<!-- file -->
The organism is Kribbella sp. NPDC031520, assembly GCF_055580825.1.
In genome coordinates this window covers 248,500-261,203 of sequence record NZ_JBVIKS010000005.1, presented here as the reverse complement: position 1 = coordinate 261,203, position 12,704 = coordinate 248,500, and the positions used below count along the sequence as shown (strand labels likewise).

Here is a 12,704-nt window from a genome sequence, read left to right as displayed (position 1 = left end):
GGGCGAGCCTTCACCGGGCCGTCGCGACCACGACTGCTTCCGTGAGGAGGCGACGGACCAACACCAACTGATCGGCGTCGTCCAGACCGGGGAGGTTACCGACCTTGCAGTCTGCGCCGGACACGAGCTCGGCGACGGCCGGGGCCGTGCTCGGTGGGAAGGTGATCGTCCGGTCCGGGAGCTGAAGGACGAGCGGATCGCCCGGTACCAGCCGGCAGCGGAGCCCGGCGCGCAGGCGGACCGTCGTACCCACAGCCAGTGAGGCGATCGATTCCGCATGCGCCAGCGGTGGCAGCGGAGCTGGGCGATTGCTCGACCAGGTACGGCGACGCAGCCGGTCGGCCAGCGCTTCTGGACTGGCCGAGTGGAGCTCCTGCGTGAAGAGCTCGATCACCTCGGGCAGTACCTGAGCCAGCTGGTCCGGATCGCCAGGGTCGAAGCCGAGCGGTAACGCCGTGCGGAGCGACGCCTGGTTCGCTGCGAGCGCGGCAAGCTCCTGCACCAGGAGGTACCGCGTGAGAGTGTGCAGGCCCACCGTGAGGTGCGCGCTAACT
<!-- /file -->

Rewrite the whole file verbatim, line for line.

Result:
The organism is Kribbella sp. NPDC031520, assembly GCF_055580825.1.
In genome coordinates this window covers 248,500-261,203 of sequence record NZ_JBVIKS010000005.1, presented here as the reverse complement: position 1 = coordinate 261,203, position 12,704 = coordinate 248,500, and the positions used below count along the sequence as shown (strand labels likewise).

Here is a 12,704-nt window from a genome sequence, read left to right as displayed (position 1 = left end):
GGGCGAGCCTTCACCGGGCCGTCGCGACCACGACTGCTTCCGTGAGGAGGCGACGGACCAACACCAACTGATCGGCGTCGTCCAGACCGGGGAGGTTACCGACCTTGCAGTCTGCGCCGGACACGAGCTCGGCGACGGCCGGGGCCGTGCTCGGTGGGAAGGTGATCGTCCGGTCCGGGAGCTGAAGGACGAGCGGATCGCCCGGTACCAGCCGGCAGCGGAGCCCGGCGCGCAGGCGGACCGTCGTACCCACAGCCAGTGAGGCGATCGATTCCGCATGCGCCAGCGGTGGCAGCGGAGCTGGGCGATTGCTCGACCAGGTACGGCGACGCAGCCGGTCGGCCAGCGCTTCTGGACTGGCCGAGTGGAGCTCCTGCGTGAAGAGCTCGATCACCTCGGGCAGTACCTGAGCCAGCTGGTCCGGATCGCCAGGGTCGAAGCCGAGCGGTAACGCCGTGCGGAGCGACGCCTGGTTCGCTGCGAGCGCGGCAAGCTCCTGCACCAGGAGGTACCGCGTGAGAGTGTGCAGGCCCACCGTGAGGTGCGCGCTAACT